CASNET Week: Frances Lawrenz and Amy Grack Nelson on What Do You Do When IRB Approvals Differ?

This is Frances Lawrenz and Amy Grack Nelson from University of Minnesota; Amy also works at the Science Museum of Minnesota. We’re part of the Complex Adaptive Systems as a Model for Network Evaluations (CASNET) research project, which has involved observing, interviewing, audio recording and collecting artifacts about adult participants in the NSF-funded Nanoscale Informal Science Education Network (NISE Net).

Because CASNET is centered at University of Minnesota, we first requested IRB approval there. They determined that consent was unnecessary, feeling the research was evaluation-oriented and subjects would be talking more about NISE Net than providing personal information. This raised a dilemma for us. Some team members were also participants in NISE Net and wanted to honor existing relationships and build trust by asking for permission, especially because data would be gathered during meetings. Therefore, we turned to the IRB at the Museum of Science, Boston, which, unlike the University’s IRB, determined that consent was indeed necessary.

Ultimately, we decided to gather consent from all research participants. We discovered that when offered the choice to opt out of certain aspects of the study, people sometimes did so, which would not have been possible had we followed the University’s IRB ruling.

Lessons Learned Engaging with Two IRBs:

  • IRBs have different perceptions of risk.       The two IRBs interpreted risk and the need for consent differently. Because obtaining more consent is usually unproblematic, evaluation researchers should carefully consider research subjects’ needs and research team relationships when making consent decisions. Researchers often have a deeper understanding of the people they are researching than a formal IRB application makes clear.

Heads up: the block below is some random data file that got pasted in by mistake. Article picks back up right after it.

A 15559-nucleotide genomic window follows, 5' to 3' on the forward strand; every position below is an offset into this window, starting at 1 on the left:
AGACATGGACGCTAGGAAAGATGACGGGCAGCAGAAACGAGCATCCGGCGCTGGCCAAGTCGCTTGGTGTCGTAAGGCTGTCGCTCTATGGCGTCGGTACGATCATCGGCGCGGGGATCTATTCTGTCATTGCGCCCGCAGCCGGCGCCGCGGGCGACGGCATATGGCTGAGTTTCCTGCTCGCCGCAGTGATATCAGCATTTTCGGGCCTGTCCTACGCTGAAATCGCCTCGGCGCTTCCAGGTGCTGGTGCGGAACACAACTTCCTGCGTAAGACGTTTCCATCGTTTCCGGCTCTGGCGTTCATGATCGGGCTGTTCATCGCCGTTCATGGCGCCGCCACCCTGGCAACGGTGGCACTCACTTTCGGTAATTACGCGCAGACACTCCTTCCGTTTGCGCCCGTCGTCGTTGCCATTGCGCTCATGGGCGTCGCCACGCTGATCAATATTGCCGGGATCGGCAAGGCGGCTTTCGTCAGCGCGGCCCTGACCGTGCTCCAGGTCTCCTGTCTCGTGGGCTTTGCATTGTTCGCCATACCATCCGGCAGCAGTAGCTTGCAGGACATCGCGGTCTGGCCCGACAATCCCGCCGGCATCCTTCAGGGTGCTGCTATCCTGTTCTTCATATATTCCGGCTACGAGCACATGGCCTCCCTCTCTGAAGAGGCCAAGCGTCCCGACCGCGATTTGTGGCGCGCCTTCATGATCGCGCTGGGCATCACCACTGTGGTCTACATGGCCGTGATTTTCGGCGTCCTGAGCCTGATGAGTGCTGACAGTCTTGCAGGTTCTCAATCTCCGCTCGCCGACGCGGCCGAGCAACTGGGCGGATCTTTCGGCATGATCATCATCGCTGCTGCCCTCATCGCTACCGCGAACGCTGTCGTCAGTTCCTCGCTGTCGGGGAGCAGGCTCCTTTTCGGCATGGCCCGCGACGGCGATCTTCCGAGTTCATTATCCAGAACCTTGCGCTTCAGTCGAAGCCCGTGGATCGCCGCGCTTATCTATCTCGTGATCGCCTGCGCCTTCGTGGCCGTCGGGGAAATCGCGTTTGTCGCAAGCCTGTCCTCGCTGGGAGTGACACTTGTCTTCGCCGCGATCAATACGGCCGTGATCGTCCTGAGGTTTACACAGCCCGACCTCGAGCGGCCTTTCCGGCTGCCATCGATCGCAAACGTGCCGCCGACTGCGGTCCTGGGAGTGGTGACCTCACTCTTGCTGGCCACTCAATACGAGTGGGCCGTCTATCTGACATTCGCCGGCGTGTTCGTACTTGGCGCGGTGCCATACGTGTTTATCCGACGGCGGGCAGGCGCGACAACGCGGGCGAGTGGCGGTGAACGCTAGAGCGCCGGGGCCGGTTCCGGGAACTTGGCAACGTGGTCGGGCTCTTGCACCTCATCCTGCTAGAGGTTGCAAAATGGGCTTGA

• Consent is a process. Some people who originally restricted consent changed their minds to later allow collection of their data. Consent should be an ongoing process, especially in long projects. (Ours lasted 3 years.)
  • Individuals have diverse opinions about what data should be allowable. Despite the fact that some people agreed to data collection, others did not, demonstrating different preferred levels of personal control. Accommodation and acceptance of differing needs are necessary.
  • Obtaining permission can be time consuming.       We developed highly confidential mechanisms for obtaining consent because research team members were also part of data collection. Additionally, someone external to the network managed consent forms that required substantial amounts of time. Taking the time was worth it because the research team’s careful attention to ethical behavior ultimately built a high level of trust in the subjects.
  • Trust is essential. Human subjects are understandably concerned about who is going to learn their personal information and how information will be used. Recognizing this and allowing people to meet their own needs to opt in or out of a study develops trust, which can facilitate the research and the quality of its content.

The American Evaluation Association is celebrating Complex Adaptive Systems as a Model for Network Evaluations (CASNET) week. The contributions all this week to aea365 come from members of the CASNET research team. Do you have questions, concerns, kudos, or content to extend this aea365 contribution? Please add them in the comments section for this post on the aea365 webpage so that we may enrich our community of practice. Would you like to submit an aea365 Tip? Please send a note of interest to aea365 is sponsored by the American Evaluation Association and provides a Tip-a-Day by and for evaluators.

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